‘Extraordinary Appeal dismissed. 2. Tax Immunity. Art. 150, VI, ‘d’, of the Federal Constitution. 3. The jurisprudence of this Court is in the sense of only the materials relatable to paper being reached by the tax immunity. 4. Regimental interlocutory appeal dismissed’ (AI n. 307.932/SP-AgR, Second Section, Reported by Minister Néri da Silveira, DJ 31/08/01).
In the same sense, the following monocratic decisions ruled in suits in which the debated subject is specifically the tax immunity on e-books (CD-ROM): RE n. 416.579/RJ, Reported by Minister Joaquim Barbosa, DJ RE n. 282.387/RJ, Reported by Minister Eros Grau, DJ 08/06/06 and AI n. 530.958/GO, Reported by Minister Cezar Peluso, DJ 31/03/05.
Accordingly, in the terms of article 557, § 1st-A, of the Civil Procedure Code, I receive the extraordinary appeal and grant it to deny the claim.” (BRAZIL, 2010a)
The decision refuses the application of the tax immunity on e-books, those digital files that can be directly converted into printed books. Along the lines of previous decisions that demanded of the modern technology the comparison or the similitude with paper for the extension of the immunizing rule, the Minister decided in RE 330.817/RJ to discredit the extensive interpretation and avert the application of the constitutional norm. Such decision is in conflict with the ruling in a different lawsuit, this one in RE 202.149/RS, reported by Minister Menezes Direito. This is an excerpt of the vote by Minister Cármen Lúcia, which won the decision for the taxpayers:
“By force of the comprehensive interpretation by Minsters Carlos Britto and Marco Aurélio, which extended the reach of the debated immunity on the grounds of having it as an instrument of stimulus to circulation and to culture, I side with this understanding exactly in respect to not only the principle of freedom of press – which is even more strengthened according to this understanding – without disregard for the fact that Minister Menezes Direito did honor the principle of legal security.” (BRAZIL, 2011a)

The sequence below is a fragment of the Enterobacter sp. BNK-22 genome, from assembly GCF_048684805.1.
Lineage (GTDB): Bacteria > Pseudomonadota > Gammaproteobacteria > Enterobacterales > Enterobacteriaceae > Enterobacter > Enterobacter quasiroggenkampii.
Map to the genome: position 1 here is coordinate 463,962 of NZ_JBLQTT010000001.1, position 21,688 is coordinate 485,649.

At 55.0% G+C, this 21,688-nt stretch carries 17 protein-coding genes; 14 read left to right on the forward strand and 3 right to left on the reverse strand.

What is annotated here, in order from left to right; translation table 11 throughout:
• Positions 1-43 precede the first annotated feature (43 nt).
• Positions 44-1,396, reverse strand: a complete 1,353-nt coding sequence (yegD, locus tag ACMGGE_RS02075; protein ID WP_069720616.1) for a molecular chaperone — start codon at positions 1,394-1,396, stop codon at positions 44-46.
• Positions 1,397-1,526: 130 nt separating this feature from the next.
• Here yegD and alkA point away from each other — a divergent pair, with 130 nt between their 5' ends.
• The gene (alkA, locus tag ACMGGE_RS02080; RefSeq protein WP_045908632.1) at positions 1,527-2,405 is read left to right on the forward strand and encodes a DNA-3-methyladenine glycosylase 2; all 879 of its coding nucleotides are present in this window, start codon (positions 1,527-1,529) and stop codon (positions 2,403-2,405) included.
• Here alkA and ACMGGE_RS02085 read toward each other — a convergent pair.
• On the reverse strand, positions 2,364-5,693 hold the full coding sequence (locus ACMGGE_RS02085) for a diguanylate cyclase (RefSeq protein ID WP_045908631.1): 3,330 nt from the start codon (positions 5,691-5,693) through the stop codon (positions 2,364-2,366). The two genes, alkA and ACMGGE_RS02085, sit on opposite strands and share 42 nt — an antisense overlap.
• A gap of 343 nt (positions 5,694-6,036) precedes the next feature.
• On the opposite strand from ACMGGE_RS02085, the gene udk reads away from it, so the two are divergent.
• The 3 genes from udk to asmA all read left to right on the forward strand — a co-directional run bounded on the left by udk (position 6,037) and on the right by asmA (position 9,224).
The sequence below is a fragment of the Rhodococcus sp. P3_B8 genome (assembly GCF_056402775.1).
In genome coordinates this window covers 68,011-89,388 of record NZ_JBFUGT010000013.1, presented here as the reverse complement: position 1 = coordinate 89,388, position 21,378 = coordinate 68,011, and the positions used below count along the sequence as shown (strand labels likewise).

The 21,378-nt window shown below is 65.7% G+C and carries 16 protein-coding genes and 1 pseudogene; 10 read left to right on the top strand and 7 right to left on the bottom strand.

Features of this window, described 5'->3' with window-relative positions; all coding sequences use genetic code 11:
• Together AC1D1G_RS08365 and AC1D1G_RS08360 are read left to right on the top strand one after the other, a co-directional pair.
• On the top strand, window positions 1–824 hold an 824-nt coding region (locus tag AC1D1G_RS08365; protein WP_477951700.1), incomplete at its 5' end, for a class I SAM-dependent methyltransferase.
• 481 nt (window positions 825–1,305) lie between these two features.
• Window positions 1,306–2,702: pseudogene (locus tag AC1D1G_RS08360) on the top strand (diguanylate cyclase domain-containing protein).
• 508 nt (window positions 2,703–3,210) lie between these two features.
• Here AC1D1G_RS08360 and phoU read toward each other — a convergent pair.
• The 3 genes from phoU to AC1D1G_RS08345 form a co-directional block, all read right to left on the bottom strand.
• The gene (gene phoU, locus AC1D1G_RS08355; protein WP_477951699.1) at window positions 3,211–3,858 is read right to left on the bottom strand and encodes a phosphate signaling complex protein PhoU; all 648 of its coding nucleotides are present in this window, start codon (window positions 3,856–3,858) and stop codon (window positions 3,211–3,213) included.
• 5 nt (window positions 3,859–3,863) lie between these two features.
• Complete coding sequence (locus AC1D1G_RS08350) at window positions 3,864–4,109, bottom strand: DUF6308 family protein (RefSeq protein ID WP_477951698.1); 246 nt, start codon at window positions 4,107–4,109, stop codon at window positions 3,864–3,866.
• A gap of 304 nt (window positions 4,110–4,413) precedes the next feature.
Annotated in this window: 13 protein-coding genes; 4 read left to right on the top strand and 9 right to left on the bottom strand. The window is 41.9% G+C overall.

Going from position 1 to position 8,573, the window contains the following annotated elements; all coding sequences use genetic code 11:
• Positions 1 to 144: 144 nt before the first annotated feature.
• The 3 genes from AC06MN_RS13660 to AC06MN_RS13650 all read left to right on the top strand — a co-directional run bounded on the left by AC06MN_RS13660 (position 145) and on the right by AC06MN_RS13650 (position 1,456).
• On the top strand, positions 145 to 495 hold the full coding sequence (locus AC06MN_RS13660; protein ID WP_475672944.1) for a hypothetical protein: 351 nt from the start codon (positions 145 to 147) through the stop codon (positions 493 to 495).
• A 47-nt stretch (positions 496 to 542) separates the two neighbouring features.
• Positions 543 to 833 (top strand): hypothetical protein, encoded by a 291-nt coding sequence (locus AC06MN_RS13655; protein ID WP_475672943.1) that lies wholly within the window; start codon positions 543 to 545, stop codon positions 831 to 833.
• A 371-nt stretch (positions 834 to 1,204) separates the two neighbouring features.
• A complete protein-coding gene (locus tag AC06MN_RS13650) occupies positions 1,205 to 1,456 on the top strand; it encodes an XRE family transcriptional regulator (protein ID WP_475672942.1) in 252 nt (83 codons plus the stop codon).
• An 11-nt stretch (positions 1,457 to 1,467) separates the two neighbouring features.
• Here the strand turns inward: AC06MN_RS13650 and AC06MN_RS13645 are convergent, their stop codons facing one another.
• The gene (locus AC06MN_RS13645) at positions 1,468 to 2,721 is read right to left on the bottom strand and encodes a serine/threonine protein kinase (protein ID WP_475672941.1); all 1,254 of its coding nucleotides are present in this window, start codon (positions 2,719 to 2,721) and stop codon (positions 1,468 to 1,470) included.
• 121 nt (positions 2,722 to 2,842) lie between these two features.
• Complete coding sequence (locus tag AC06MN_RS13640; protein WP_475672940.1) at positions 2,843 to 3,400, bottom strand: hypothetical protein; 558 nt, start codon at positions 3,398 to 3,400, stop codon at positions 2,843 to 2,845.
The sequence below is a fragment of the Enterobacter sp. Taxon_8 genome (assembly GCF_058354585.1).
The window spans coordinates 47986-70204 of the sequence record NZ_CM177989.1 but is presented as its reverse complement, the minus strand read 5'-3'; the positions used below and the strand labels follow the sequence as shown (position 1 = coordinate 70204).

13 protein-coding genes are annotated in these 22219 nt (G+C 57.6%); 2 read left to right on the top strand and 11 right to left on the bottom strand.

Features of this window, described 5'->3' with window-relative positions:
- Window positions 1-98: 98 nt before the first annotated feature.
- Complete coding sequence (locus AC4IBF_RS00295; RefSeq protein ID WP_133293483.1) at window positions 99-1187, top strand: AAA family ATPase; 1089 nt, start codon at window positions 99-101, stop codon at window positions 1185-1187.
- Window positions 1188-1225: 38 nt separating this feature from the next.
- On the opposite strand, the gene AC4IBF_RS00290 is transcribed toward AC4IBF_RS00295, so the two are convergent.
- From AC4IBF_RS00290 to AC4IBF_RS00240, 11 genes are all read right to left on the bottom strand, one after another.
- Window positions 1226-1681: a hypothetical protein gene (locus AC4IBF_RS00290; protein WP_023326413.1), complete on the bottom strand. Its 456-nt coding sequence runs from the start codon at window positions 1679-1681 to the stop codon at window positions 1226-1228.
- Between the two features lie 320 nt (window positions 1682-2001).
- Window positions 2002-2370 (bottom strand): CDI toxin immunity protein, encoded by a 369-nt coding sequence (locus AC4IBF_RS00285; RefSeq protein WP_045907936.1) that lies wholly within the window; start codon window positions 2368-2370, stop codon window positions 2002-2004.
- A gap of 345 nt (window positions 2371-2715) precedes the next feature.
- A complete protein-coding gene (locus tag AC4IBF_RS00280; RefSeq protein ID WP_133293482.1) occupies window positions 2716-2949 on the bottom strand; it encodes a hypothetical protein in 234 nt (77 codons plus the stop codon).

Contrary to the dominant jurisprudence in the brazilian Supreme Court, Ministers Marco Aurélio, Ayres Britto and Carmen Lúcia admitted the extension of the rule in article 150, incise VI, item “d”, of the Constitution to parts of offset printing equipments for newspapers – though the parts are not similar to paper or to newspapers in themselves, they were considered indispensable to their editing. With the view to provide efficacy to the immunizing norm, the Ministers decided to interpret the norm through its teleological purpose, which is the freedom of access to information.
The insurgence of three of the current members of the Constitutional Court justifies the general repercussion – necessary to appreciation of the appeal – given to RE 595.676/RJ (BRAZIL, 2011c), which led to suspension of that monocratic decision ruled by Minister Dias Toffoli. Although the possible dismission of the appeal filed by the Union is not intimately connected to the debate of the present work, it is undeniable that a positive result will be beneficial for the debates related to e-books and e-readers. If the Supreme Court decides that the electronic components that come with the study guides used in practical courses of assembly of computers can be reached by the phenomenon of the tax immunity, it might extend the application of the same rule to the electronic support to the reading of numerous digitalized works, and of the digital books themselves as well.